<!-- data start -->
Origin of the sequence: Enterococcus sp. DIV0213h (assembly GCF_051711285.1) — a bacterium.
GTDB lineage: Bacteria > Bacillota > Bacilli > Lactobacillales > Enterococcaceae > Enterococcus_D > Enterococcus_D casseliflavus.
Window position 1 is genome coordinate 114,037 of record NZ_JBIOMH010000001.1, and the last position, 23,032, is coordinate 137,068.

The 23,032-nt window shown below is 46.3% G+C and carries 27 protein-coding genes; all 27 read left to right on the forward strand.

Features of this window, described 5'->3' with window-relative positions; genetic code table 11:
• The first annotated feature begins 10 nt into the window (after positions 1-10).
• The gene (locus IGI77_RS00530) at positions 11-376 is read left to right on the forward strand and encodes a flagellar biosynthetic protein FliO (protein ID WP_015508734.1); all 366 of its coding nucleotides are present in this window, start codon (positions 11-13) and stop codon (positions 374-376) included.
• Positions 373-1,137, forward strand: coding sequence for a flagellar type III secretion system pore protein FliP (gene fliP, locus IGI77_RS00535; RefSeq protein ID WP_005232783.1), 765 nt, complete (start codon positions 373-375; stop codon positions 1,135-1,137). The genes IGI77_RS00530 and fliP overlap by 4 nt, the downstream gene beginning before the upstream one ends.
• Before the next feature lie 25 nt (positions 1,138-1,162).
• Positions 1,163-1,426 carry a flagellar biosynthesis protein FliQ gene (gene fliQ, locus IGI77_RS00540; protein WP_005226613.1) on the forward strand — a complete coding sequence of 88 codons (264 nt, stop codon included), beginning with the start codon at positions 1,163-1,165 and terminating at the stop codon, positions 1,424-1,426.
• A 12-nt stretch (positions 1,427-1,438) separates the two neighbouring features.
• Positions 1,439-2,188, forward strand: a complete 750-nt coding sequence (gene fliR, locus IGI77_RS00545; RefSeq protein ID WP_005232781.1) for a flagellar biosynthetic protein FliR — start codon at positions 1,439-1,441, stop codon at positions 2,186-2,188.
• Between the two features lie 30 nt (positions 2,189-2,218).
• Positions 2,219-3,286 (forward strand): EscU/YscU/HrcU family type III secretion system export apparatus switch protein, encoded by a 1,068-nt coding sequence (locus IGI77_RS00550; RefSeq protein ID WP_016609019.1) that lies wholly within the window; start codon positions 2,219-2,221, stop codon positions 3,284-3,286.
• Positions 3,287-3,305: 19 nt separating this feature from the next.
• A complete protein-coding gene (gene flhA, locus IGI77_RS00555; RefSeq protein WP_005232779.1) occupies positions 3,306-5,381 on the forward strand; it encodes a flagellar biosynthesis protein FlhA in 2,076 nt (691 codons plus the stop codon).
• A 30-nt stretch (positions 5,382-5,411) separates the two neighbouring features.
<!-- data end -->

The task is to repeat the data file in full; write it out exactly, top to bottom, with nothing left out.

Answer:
Origin of the sequence: Enterococcus sp. DIV0213h (assembly GCF_051711285.1) — a bacterium.
GTDB lineage: Bacteria > Bacillota > Bacilli > Lactobacillales > Enterococcaceae > Enterococcus_D > Enterococcus_D casseliflavus.
Window position 1 is genome coordinate 114,037 of record NZ_JBIOMH010000001.1, and the last position, 23,032, is coordinate 137,068.

The 23,032-nt window shown below is 46.3% G+C and carries 27 protein-coding genes; all 27 read left to right on the forward strand.

Features of this window, described 5'->3' with window-relative positions; genetic code table 11:
• The first annotated feature begins 10 nt into the window (after positions 1-10).
• The gene (locus IGI77_RS00530) at positions 11-376 is read left to right on the forward strand and encodes a flagellar biosynthetic protein FliO (protein ID WP_015508734.1); all 366 of its coding nucleotides are present in this window, start codon (positions 11-13) and stop codon (positions 374-376) included.
• Positions 373-1,137, forward strand: coding sequence for a flagellar type III secretion system pore protein FliP (gene fliP, locus IGI77_RS00535; RefSeq protein ID WP_005232783.1), 765 nt, complete (start codon positions 373-375; stop codon positions 1,135-1,137). The genes IGI77_RS00530 and fliP overlap by 4 nt, the downstream gene beginning before the upstream one ends.
• Before the next feature lie 25 nt (positions 1,138-1,162).
• Positions 1,163-1,426 carry a flagellar biosynthesis protein FliQ gene (gene fliQ, locus IGI77_RS00540; protein WP_005226613.1) on the forward strand — a complete coding sequence of 88 codons (264 nt, stop codon included), beginning with the start codon at positions 1,163-1,165 and terminating at the stop codon, positions 1,424-1,426.
• A 12-nt stretch (positions 1,427-1,438) separates the two neighbouring features.
• Positions 1,439-2,188, forward strand: a complete 750-nt coding sequence (gene fliR, locus IGI77_RS00545; RefSeq protein ID WP_005232781.1) for a flagellar biosynthetic protein FliR — start codon at positions 1,439-1,441, stop codon at positions 2,186-2,188.
• Between the two features lie 30 nt (positions 2,189-2,218).
• Positions 2,219-3,286 (forward strand): EscU/YscU/HrcU family type III secretion system export apparatus switch protein, encoded by a 1,068-nt coding sequence (locus IGI77_RS00550; RefSeq protein ID WP_016609019.1) that lies wholly within the window; start codon positions 2,219-2,221, stop codon positions 3,284-3,286.
• Positions 3,287-3,305: 19 nt separating this feature from the next.
• A complete protein-coding gene (gene flhA, locus IGI77_RS00555; RefSeq protein WP_005232779.1) occupies positions 3,306-5,381 on the forward strand; it encodes a flagellar biosynthesis protein FlhA in 2,076 nt (691 codons plus the stop codon).
• A 30-nt stretch (positions 5,382-5,411) separates the two neighbouring features.